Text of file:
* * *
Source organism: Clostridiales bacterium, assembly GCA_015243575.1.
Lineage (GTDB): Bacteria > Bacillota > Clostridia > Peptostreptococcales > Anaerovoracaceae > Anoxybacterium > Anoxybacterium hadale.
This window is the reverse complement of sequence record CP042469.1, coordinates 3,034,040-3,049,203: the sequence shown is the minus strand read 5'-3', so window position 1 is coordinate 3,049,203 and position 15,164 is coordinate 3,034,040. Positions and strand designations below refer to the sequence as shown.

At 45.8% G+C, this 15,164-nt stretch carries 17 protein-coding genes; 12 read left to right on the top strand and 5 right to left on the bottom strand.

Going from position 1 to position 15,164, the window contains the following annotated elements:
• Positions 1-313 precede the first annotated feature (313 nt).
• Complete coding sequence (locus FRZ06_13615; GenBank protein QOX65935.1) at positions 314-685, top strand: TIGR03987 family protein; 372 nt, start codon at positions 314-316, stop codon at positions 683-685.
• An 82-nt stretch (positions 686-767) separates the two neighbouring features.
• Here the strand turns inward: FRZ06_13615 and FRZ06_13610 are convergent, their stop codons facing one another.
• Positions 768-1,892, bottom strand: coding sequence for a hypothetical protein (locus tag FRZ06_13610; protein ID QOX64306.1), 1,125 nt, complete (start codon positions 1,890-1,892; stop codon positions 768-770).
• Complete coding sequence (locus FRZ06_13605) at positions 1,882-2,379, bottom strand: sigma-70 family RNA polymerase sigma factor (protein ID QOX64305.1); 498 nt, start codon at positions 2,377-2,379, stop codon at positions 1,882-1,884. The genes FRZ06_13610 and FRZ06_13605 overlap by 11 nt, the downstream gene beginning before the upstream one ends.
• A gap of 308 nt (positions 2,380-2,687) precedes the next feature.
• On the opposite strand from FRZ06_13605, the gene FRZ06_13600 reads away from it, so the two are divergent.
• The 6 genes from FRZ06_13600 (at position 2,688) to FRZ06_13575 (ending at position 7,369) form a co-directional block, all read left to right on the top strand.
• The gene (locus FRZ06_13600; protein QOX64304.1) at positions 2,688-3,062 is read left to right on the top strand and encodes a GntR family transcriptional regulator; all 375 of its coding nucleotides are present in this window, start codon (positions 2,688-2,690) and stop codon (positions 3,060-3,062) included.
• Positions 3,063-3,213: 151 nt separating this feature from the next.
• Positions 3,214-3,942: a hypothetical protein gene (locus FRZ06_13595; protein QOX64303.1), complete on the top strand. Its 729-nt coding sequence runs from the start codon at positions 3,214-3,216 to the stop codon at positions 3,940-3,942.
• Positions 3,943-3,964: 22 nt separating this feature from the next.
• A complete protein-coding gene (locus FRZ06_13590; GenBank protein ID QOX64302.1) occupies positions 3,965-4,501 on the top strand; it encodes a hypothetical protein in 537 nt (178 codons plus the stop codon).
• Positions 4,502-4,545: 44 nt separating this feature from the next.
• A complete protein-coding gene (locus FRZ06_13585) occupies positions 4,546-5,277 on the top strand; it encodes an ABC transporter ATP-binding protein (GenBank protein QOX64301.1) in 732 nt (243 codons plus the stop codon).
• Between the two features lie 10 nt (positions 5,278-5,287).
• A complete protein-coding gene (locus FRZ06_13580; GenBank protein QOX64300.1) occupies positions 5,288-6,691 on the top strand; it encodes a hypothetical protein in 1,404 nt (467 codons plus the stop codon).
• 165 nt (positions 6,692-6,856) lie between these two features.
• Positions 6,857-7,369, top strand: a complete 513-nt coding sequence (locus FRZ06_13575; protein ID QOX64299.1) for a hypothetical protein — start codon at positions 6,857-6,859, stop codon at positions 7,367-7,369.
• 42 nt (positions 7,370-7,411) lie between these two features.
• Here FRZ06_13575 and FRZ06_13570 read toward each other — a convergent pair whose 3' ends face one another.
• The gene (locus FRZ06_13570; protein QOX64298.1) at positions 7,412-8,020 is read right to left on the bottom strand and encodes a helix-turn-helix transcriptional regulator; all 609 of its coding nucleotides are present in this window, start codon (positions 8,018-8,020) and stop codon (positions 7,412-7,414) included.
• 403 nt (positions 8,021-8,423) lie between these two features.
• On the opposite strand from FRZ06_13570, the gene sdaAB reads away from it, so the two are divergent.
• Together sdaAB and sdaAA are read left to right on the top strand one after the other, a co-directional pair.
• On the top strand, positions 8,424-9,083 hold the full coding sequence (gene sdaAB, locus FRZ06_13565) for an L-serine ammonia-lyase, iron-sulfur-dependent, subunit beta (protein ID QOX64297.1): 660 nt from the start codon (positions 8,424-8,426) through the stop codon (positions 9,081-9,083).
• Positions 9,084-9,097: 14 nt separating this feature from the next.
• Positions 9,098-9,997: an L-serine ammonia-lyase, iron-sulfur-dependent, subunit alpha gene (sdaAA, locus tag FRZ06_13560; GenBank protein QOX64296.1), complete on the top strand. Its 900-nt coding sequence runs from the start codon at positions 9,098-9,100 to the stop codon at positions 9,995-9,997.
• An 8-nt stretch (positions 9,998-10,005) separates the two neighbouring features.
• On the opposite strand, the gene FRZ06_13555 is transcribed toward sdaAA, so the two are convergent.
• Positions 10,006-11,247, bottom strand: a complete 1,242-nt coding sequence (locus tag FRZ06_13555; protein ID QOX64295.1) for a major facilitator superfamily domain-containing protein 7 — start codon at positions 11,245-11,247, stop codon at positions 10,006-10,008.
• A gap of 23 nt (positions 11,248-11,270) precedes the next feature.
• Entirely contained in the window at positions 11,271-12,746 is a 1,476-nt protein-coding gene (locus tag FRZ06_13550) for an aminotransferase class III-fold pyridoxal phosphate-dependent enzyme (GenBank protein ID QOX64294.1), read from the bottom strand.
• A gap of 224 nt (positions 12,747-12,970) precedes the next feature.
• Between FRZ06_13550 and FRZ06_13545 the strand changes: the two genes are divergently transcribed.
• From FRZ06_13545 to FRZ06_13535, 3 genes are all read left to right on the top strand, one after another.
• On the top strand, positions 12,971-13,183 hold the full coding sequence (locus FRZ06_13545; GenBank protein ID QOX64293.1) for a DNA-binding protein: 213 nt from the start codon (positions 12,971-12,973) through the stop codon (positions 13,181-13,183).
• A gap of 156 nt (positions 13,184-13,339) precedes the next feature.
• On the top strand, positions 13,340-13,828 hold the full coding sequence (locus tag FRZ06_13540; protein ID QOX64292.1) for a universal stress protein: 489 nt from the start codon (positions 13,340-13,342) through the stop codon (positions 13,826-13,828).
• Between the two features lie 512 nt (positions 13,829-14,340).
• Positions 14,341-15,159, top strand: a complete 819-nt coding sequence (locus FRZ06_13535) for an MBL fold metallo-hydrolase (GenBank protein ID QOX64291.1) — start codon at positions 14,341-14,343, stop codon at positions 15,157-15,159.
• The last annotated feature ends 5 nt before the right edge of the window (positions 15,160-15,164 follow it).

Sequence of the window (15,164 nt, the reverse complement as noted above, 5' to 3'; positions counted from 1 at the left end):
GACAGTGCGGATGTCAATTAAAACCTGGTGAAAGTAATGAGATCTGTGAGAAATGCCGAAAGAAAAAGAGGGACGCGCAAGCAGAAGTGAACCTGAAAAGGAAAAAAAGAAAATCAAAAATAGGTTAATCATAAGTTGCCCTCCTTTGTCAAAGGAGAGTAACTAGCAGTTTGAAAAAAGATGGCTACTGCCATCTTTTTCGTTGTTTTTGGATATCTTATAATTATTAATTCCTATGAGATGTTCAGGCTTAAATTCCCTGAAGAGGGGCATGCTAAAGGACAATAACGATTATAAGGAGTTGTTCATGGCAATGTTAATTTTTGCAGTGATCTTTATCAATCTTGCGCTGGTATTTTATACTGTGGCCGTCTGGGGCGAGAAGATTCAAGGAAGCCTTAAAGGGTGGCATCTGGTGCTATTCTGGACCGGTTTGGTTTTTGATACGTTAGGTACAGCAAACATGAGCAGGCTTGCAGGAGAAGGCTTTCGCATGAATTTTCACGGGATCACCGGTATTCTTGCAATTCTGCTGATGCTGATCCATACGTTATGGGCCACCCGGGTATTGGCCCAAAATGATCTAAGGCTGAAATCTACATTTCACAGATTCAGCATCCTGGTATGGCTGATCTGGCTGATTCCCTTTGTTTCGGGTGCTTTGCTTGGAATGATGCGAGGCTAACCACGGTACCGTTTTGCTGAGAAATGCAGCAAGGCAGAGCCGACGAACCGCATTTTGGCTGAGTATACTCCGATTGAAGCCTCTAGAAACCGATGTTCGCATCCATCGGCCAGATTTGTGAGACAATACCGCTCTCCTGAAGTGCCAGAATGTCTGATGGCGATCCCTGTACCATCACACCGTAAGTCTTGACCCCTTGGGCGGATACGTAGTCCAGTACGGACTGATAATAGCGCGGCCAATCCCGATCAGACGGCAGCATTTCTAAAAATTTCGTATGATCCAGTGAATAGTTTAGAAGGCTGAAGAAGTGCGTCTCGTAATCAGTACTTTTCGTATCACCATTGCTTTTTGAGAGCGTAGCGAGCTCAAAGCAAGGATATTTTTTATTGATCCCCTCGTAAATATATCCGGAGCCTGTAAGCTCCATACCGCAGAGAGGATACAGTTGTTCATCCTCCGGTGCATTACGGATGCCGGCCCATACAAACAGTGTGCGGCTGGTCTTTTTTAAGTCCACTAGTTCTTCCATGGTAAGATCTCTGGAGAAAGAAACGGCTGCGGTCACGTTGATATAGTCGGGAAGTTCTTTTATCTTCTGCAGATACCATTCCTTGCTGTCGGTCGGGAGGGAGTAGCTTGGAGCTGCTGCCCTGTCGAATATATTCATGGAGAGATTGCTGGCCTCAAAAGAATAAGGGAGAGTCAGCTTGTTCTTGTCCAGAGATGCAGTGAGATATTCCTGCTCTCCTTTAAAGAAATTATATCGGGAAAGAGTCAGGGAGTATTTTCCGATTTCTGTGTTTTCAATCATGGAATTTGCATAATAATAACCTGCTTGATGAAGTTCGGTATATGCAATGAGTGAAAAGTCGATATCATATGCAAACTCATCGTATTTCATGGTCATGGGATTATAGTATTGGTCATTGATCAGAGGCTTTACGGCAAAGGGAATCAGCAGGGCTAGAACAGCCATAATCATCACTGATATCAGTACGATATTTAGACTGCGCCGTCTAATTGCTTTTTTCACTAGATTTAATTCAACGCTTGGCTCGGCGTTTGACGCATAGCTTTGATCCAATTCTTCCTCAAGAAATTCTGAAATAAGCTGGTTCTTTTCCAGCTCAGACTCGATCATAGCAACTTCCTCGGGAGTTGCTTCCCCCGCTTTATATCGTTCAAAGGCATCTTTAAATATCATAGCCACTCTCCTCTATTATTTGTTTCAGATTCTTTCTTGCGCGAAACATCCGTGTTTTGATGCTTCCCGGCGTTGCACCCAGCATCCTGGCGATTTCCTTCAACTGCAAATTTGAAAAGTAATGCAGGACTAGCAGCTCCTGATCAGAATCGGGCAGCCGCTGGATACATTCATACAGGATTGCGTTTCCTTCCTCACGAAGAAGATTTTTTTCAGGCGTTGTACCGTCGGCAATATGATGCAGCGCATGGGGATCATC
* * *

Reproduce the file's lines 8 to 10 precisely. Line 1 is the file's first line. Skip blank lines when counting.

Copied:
• An 82-nt stretch (positions 686-767) separates the two neighbouring features.
• Here the strand turns inward: FRZ06_13615 and FRZ06_13610 are convergent, their stop codons facing one another.
• Positions 768-1,892, bottom strand: coding sequence for a hypothetical protein (locus tag FRZ06_13610; protein ID QOX64306.1), 1,125 nt, complete (start codon positions 1,890-1,892; stop codon positions 768-770).